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The teenage striker has been attracting the attention of several Premier League clubs but is in no rush to leave France, where he is fast becoming a sensation

PROFILE
By Robin Bairner | France Football Editor
 
M’Baye Niang is a name as of now largely unknown in England, but with several Premier League clubs presently hunting the 17-year-old Caen striker, the France youth international is set to change that over the coming months and years.
 
Arsenal have been heavily linked with the attacker, following a seemingly successful trial period last week, but Tottenham and Manchester City have also been credited with an interest. From Italy, AC Milan are casting admiring glances in his direction.
 
That such a clutch of heavyweights are taking an interest is testament to the player’s undoubted potential, as is the fact that Niang has already made 30 top flight appearances in the early stages of his career.
 
He is a young man who did not hang about in making an impression when he broke into the Caen side. In the midst of a pressurised relegation battle, he was called forth by coach Franck Dumas, who briefly turned out for Newcastle, and scored three crucial goals as Les Malherbes went seven matches unbeaten at the end of the season.
 
It was supposed to be the platform for a glittering second season, but this did not materialise. Although he was not the first-string striker at the Stade d’Ornano, there was much expectation on Niang, who failed to retain his
THE VIEW FROM FRANCE

 HOCINE HARZOUNE, GOAL.COM FRANCE

Niang is a very gifted young man who has always seemed older then he really is. He is so tall and powerful you could mistake him for a veteran.

His physical maturity is matched by his mentality. He is very respectful of his coaches and the Caen hierarchy, and despite the numerous links elsewhere, he is in no hurry to further his career away from France. Niang rejected a number of ill-advised offers at the age of 15 and has enormous potential he has yet to develop.

He is confident in front of goal, but has to improve tactically. For now, he plays more with instinct rather than intelligence. With the right guidance, however, Niang could become an outstanding player.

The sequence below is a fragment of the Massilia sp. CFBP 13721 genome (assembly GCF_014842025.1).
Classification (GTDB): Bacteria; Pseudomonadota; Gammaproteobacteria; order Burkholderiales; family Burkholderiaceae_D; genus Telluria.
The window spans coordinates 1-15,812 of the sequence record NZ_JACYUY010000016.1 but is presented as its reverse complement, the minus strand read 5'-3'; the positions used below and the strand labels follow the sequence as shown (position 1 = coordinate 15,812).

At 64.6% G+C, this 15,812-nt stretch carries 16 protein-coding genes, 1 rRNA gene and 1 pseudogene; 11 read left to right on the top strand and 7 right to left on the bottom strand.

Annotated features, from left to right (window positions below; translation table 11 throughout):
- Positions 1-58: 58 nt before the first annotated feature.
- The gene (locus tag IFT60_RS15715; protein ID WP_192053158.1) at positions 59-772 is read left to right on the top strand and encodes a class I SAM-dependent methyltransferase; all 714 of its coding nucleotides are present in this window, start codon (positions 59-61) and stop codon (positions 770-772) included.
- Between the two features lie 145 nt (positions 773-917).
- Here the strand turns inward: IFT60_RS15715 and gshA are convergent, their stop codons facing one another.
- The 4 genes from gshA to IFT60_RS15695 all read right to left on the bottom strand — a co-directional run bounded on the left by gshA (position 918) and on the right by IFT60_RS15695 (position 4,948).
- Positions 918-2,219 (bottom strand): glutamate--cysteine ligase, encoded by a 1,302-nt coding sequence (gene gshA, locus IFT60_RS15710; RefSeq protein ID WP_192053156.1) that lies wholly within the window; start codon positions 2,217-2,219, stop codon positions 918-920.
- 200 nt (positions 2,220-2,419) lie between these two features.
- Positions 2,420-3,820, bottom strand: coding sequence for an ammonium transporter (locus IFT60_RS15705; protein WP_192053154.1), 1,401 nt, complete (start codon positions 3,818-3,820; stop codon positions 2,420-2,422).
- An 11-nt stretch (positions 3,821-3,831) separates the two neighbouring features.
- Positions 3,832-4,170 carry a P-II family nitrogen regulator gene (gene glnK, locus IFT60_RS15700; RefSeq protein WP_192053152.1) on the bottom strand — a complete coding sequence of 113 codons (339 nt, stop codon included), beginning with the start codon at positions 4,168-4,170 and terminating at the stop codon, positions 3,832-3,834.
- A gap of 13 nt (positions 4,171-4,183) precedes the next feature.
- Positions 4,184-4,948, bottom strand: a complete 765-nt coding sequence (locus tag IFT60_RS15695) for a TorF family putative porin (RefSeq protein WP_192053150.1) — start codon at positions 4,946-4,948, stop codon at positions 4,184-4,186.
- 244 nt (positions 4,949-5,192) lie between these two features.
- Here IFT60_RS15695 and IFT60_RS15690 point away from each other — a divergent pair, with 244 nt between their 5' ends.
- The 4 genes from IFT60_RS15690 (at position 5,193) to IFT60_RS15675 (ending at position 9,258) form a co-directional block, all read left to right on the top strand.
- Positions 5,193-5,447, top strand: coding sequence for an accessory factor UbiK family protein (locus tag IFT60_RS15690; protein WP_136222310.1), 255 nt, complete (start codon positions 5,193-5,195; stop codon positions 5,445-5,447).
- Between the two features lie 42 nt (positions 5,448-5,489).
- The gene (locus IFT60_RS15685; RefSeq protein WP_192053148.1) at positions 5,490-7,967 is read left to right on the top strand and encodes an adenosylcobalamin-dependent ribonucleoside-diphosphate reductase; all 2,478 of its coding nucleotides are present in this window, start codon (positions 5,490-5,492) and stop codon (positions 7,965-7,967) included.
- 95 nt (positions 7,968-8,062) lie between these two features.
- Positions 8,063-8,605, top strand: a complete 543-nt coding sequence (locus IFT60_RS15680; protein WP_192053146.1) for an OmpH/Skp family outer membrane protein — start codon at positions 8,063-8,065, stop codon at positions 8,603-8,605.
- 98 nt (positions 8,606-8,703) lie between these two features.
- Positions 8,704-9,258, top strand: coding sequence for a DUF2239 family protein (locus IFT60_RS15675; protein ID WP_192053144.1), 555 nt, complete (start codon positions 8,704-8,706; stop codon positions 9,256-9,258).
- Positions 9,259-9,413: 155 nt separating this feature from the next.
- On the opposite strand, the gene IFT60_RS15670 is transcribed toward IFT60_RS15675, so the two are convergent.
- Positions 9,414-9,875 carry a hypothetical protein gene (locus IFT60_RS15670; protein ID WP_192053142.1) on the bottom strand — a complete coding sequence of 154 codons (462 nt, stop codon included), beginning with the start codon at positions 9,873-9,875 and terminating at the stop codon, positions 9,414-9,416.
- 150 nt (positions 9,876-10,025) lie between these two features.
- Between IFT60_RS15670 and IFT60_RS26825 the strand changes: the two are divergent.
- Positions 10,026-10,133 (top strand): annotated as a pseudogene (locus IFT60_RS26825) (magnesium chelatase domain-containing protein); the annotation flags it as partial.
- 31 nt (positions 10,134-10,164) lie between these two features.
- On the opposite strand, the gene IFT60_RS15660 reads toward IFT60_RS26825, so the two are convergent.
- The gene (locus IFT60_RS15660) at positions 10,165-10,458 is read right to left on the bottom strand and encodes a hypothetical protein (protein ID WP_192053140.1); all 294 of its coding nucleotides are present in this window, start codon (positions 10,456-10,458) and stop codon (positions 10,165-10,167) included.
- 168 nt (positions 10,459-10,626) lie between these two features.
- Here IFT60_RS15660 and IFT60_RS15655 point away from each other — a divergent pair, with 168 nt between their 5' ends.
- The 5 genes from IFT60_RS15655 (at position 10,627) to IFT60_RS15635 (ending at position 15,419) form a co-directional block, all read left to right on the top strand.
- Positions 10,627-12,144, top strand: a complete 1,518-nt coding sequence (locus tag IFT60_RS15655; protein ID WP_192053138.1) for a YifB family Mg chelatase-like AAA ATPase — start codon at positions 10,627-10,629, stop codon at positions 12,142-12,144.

place after the summer break despite being handed the No.9 jersey.
 
If the first half of the campaign he was dogged by inconsistent form, the second part was virtually destroyed by an injury sustained in early February, and by the time he was fit again, it was too late to repeat his heroics of the previous year and guide Caen away from the drop.
 
This did not prevent the Meulan-born player earning a call to the France Under-21 side, for whom he notched a debut goal in a European Championship qualifying match against Latvia.

Ligue 2 football is not an especially appetising prospect for the starlet given that there are such strong rumours linking him to the glamour of the Premier League.
 
Caen’s academy is well regarded, having produced the likes of Ronald Zubar, David Sommeil, Bernard Mendy and, most notably, William Gallas, who have all gone on to enjoy careers in England.
 
Notably, these are all players at home in defence, but Niang is very different.
 
His No.9 shirt gives some clue to his style, but the player of Senegalese ancestry is not necessarily a penalty-box striker. Instead, he works off the shoulder of the last defender, relying on his pace, power and cool head to produce his goals.
 
As a result, it is difficult to see him making an immediate impression in the Premier League, where the defenders are the fastest and strongest in the world, and where the mental strain and pressure is arguably greatest.
 
He will have to spend time moulding his game, working on his off-the-ball movement, developing his finishing, bulking up and honing his technique before he can regularly take to the field.
 
There is little doubt, though, that Niang is a player who has the ability to one day make that step up. He has already shown the kind of natural goalscoring instinct required to be an outstanding player; now he needs a knowledgeable guiding hand to steer him out of a period in which expectation has got the better of him.
 
After five years in Caen, now is the time for him to move onwards and upwards.

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